When the Global Financial Crisis hit many pundits argued that Western capitalism had failed. They had a point. Half a point. Capitalism is essentially the private ( as opposed to government) manufacture and trading of goods and services. But such a non-government, free trade system cannot survive unless it is built upon a foundation of integrity, honesty, and the prevention and punishment of theft. Capitalism only prospers and benefits the majority if it cares deeply about the sovereignty of other people's property, believing that what God has given, let not man take away.
Capitalism is as self-destructive and self-annihilating as socialism unless the rock-solid ethical foundations of the Eighth Commandment (Thou shalt not steal) are institutionalised into commercial law. (That, of course, only happens when the Eighth Commandment is inscribed into the hearts and minds of the population at large. Which it no longer is. Therefore, Unbelieving capitalism will turn out to be as self-destructive and self-annihilating as socialism, communism, statism and any other idolatrous ideology.)
The Global Financial Crisis was the fruit of this fundamental ethical foundation being ignored or blithely dismissed by the large financial institutions, and the politicians, and the regulators. Since this is still the case we will go on having financial crises that will finally debilitate us all.
By now there will be many people who are ready to shrug off the GFC of 2008. They survived. They are still employed. Life goes on. But this is a chimera. Things have changed. If folk don't recognise this, they are willing themselves to happy ignorance. Things are not going to sweep back to deliver the "good times" largely because it was governments going into debt to bail out the failing financial institutions that prevented major calamities in 2008 and 2009. But all that has done is laid off the price to be paid to forthcoming generations.
John Lanchester puts the matter in perspective:
And it's going to be one hell of a bill. For the sheer size of the Figures of Doom, nothing can beat the world's biggest economy, which has had a property bubble, a credit bubble, and years of growing deficits thanks to George W. Bush's high-spirited experiment in big-spending conservatism. [To which, of course, we can now add President Obama's big-spending, quadrupling of the national debt since he took office after Bush, Ed.]
The projected deficit--that is based on the government's own figures--will come to $7.14 trillion over the next ten years. [John Lanchester, I.O.U: Why Everyone Owes Everyone and No One Can Pay (New York: Simon & Schuster, 2010), p.219]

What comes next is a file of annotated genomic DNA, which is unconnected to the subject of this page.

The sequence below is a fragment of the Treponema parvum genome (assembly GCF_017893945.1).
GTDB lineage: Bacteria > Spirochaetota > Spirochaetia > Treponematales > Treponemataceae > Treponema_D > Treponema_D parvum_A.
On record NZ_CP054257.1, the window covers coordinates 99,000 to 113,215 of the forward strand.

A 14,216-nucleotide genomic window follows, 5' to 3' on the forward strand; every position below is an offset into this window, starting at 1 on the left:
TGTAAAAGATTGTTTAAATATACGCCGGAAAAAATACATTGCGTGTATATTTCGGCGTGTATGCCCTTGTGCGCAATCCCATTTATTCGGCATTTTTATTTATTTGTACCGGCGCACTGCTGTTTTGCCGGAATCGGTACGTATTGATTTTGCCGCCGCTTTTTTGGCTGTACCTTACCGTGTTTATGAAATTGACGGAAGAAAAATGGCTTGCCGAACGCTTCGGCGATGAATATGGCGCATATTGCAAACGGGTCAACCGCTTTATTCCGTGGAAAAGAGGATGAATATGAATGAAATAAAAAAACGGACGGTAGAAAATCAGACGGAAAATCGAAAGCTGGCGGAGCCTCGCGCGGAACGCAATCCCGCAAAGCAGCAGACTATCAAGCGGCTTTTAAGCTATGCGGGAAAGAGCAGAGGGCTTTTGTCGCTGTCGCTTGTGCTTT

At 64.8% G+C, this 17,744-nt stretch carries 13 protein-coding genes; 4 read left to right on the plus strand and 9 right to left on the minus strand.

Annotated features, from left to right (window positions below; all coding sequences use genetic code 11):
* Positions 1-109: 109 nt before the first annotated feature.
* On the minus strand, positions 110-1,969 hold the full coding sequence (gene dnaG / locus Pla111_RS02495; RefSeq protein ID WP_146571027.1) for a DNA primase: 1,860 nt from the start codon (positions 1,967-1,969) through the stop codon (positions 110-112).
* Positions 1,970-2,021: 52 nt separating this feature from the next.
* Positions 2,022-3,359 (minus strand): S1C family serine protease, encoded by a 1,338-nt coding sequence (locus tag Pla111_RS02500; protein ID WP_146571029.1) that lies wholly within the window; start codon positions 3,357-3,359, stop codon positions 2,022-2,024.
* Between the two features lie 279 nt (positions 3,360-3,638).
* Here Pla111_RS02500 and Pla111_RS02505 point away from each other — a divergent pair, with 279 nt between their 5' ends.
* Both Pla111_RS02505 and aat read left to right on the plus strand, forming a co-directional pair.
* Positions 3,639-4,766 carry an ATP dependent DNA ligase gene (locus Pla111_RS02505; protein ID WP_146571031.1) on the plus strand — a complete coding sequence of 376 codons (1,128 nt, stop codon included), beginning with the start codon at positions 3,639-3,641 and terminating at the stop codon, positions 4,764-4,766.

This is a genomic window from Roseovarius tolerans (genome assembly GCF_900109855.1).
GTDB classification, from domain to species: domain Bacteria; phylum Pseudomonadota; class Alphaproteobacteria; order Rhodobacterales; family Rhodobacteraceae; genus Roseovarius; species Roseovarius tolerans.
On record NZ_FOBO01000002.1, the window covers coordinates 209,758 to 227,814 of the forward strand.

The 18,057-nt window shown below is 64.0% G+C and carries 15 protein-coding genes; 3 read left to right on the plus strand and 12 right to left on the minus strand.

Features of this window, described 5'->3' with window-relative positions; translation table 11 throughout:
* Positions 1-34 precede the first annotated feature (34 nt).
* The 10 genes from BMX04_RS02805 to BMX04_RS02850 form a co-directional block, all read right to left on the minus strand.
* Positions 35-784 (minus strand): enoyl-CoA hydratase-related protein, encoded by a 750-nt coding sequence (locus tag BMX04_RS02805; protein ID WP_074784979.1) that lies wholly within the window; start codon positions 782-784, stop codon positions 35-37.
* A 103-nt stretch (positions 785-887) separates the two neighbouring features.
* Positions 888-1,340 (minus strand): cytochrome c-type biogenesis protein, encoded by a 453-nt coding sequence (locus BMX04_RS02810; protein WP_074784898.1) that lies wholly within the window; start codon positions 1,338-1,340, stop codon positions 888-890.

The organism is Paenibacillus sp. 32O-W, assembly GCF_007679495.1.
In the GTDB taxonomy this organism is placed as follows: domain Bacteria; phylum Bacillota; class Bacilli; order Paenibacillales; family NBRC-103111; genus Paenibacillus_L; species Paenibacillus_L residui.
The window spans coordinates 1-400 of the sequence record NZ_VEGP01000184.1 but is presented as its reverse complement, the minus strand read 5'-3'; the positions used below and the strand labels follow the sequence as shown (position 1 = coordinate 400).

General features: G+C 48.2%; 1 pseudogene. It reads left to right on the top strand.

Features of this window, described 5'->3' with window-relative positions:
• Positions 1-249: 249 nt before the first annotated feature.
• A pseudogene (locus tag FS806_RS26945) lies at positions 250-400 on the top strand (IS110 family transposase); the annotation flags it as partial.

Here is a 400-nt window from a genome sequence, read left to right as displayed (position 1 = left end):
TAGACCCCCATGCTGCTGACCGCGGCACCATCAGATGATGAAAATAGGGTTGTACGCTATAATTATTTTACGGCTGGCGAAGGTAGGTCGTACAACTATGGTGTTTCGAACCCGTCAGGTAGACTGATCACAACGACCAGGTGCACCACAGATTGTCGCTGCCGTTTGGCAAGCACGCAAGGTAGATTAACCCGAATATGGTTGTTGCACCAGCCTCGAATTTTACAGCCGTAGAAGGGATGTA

And then there are the US government bailouts of the too-big-to-be-allowed-to-fail financial institutions. The cost amounts to between $4.6165 trillion and $7.76 trillion (depending on who is doing the calculating). Take the lower, more conservative estimate:
That number is bigger that the Marshall Plan, the Louisiana Purchase, the Apollo moon landings, the 1980's savings and loan crisis, the Korean War, the New Deal, the invasion of Iraq, the Vietnam War and the total cost of NASA's space flights, all added together--repeat, added together (and yes, the old figures are adjusted upward for inflation). (Ibid., p. 220.)Lanchester points out that the UK is no better off. The total projected government debt for the next four years is going to be 606 billion pounds. UK national debt will hit just on 80 percent of GDP--a record for peacetime.
All this means tax raises, a near-total freeze on government spending, massive public-sector job cuts, companies laying off every worker they can to save costs, and in turn a dramatic upward spike in unemployment. . . . To compound this already desperate picture, we also have a huge level of personal debt, arising directly from our credit bubble. The average British household owes 160 percent of its annual income. That makes us, individually and collectively, a lot like the cartoon character who's run off the end of a cliff and hasn't realised it yet. (Ibid., p.221).Times have changed. The costs of the defalcation, the greed, the debt, and the covetousness will be borne for decades. (We have not considered in this summary, we have not factored in the debt and monetary crises in Europe, nor the real possibility of a second Global Financial Crisis.)
It remains to be seen how Western electorates, conditioned to government help and hand outs, will "do" austerity. Quite likely, not so well. Maybe the West will end up like Shelob lingering in the dark, bleeding, and nursing a bitter malice against the Fates for pricking our debt-bloated body.